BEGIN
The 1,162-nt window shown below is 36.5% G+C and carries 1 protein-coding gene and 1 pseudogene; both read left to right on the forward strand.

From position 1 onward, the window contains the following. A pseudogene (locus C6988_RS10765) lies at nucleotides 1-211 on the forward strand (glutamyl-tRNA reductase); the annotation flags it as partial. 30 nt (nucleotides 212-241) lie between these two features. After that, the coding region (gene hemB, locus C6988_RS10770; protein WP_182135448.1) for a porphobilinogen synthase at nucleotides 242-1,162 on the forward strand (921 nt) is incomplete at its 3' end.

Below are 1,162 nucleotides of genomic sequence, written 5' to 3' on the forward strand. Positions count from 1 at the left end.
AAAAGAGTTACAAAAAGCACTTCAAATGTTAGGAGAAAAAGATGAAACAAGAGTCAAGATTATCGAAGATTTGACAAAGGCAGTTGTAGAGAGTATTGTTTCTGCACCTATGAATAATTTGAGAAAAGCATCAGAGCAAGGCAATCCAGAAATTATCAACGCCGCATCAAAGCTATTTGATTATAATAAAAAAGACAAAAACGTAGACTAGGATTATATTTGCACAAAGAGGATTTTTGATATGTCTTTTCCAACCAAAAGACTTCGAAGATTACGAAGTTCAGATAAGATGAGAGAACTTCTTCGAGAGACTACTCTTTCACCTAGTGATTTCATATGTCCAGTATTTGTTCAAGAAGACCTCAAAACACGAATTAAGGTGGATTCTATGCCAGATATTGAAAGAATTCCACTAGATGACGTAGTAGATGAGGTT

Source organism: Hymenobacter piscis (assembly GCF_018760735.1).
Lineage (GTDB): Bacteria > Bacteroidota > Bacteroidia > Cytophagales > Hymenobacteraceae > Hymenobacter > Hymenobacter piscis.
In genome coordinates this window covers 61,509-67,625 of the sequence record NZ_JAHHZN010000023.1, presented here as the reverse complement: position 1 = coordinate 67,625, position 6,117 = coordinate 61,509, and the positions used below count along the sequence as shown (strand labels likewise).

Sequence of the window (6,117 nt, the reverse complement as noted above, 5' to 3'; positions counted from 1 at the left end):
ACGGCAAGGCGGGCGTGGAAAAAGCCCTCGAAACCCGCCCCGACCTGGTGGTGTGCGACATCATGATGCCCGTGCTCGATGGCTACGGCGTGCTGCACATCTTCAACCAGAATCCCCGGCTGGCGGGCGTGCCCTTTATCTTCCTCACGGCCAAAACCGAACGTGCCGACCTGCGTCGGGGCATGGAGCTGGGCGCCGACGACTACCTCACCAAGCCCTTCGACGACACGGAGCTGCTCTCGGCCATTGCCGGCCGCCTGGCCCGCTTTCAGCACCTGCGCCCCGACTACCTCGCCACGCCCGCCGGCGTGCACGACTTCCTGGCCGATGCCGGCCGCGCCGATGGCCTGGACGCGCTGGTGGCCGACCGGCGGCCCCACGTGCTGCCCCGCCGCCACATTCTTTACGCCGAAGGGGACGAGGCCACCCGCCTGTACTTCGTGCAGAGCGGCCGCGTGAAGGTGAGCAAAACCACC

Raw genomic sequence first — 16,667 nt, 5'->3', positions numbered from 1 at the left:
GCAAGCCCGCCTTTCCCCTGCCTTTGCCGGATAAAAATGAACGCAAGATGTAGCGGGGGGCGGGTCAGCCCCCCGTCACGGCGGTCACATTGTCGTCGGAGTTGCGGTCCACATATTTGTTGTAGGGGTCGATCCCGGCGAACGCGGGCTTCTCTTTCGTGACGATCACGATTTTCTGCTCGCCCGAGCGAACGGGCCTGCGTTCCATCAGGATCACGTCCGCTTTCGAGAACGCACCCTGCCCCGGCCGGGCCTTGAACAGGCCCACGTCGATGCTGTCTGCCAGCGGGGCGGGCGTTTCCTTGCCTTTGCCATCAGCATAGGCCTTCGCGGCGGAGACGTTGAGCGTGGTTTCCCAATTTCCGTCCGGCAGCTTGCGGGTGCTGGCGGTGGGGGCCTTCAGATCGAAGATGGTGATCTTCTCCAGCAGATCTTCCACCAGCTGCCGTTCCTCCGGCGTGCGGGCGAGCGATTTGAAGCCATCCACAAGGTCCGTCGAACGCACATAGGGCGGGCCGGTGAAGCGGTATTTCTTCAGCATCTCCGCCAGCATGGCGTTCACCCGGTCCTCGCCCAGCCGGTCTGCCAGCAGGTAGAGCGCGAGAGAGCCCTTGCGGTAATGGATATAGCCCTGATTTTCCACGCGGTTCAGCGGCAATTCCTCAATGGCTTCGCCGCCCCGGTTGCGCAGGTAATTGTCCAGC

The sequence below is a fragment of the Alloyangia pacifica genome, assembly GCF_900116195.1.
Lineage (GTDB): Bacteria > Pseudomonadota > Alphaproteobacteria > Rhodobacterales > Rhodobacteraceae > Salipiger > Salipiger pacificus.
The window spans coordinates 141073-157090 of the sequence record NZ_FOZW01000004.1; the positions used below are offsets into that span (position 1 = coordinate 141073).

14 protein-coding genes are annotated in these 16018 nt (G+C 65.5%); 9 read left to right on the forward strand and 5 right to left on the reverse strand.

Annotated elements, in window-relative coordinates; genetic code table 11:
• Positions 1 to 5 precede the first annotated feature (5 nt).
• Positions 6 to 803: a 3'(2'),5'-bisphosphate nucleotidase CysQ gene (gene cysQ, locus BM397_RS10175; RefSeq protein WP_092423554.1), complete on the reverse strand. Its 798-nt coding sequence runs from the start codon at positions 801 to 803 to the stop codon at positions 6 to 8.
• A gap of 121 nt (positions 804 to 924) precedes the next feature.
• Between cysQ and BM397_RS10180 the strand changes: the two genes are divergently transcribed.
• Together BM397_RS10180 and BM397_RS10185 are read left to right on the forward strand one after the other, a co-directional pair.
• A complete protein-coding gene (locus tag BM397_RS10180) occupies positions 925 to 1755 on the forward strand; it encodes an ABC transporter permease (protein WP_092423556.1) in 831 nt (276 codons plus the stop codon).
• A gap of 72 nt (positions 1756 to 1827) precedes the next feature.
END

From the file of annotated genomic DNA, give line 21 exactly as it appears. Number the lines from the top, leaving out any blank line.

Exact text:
• Together BM397_RS10180 and BM397_RS10185 are read left to right on the forward strand one after the other, a co-directional pair.